What article and proponents tend to overlook is that even if one doesn't drive a vehicle, they still benefit from the paved road grid. First it does make possible emergency services to get around effectively. Then there is the huge volume of commerce provided by trucking. This looks to be a device that will result in increased costs to consumers for the goods and services they need which have to come via roads.
            Include bicyclists in that tax farm. They use the roads as well...
            Credo quia absurdum.


            Quantum mechanics describes nature as absurd from the point of view of common sense. And yet it fully agrees with experiment. So I hope you can accept nature as She is - absurd! - Richard Feynman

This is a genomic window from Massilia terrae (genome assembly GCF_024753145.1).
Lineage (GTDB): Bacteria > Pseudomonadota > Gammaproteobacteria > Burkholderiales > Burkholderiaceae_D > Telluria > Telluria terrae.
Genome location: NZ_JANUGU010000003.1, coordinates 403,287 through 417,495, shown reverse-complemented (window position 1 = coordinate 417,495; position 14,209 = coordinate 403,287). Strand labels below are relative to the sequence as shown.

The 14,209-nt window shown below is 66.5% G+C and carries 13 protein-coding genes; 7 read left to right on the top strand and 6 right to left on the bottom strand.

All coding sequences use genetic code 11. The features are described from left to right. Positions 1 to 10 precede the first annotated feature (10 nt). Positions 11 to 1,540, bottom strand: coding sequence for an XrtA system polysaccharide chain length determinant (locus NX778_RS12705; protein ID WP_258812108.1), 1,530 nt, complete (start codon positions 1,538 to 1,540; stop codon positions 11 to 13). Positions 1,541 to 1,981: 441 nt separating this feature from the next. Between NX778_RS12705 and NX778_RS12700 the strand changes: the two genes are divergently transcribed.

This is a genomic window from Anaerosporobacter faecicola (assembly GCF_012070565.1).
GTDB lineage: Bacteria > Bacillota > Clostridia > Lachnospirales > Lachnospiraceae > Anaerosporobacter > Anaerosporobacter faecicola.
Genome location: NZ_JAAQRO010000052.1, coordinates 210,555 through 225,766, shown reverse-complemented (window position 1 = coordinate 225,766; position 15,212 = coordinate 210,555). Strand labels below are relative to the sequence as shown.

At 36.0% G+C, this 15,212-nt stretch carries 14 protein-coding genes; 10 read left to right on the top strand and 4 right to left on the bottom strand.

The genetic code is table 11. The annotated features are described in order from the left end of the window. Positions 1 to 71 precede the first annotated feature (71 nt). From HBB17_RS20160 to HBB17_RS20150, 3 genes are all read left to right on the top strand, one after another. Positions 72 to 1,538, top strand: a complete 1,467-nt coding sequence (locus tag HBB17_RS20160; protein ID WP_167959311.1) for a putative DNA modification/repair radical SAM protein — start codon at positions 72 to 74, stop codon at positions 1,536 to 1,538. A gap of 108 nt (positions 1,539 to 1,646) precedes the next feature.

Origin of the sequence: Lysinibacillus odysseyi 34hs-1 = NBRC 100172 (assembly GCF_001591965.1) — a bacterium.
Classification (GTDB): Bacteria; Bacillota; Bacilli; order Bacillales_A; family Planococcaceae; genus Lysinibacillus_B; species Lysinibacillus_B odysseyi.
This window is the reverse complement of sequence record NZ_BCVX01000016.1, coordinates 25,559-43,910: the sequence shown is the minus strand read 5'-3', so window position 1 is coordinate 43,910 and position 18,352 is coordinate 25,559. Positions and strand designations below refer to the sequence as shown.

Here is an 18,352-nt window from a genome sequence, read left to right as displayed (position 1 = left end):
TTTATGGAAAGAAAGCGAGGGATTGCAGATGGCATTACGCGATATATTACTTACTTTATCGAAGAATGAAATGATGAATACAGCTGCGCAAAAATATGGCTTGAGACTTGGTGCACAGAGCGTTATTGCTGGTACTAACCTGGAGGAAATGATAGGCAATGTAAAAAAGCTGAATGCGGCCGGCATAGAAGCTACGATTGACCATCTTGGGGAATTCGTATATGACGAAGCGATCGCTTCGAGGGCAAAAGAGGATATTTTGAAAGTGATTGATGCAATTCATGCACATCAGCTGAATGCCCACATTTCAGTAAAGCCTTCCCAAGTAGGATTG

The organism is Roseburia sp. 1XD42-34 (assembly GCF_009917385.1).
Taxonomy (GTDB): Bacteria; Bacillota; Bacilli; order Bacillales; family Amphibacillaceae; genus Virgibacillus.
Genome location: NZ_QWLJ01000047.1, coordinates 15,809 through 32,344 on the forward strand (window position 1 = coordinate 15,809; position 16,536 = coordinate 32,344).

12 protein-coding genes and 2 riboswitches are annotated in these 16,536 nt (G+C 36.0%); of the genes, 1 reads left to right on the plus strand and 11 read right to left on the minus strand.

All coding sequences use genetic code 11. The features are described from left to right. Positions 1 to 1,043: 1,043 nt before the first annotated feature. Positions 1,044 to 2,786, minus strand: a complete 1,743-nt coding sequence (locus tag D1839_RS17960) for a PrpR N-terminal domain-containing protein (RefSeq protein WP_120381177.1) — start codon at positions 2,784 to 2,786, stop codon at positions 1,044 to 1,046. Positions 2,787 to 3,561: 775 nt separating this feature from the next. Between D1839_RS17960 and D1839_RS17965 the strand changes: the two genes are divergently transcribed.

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            • #7
              Originally posted by G David Bock View Post
              So long as the toll/tax for miles replaces the taxes on fuels, maybe ...

              What article and proponents tend to overlook is that even if one doesn't drive a vehicle, they still benefit from the paved road grid. First it does make possible emergency services to get around effectively. Then there is the huge volume of commerce provided by trucking. This looks to be a device that will result in increased costs to consumers for the goods and services they need which have to come via roads.
              I don't like the idea of the govt tracking everywhere I go, but I want to make a point about commercial trucking vs passenger cars. Living in Wyoming the biggest WYDOT budget item is I80 which has high truck traffic (up to 70 to 80% truck on certain stretches) of which over 80 percent has an origin and destination outside the state. A lot of goods headed from the east/midwest to California and vice versa. The heavy truck traffic requires much more robust, expensive pavement and base design. In my mind if out of state consumers are getting the most use (50 to 64% of total traffic) they should also bear the brunt of the cost via higher costs for those shipped goods.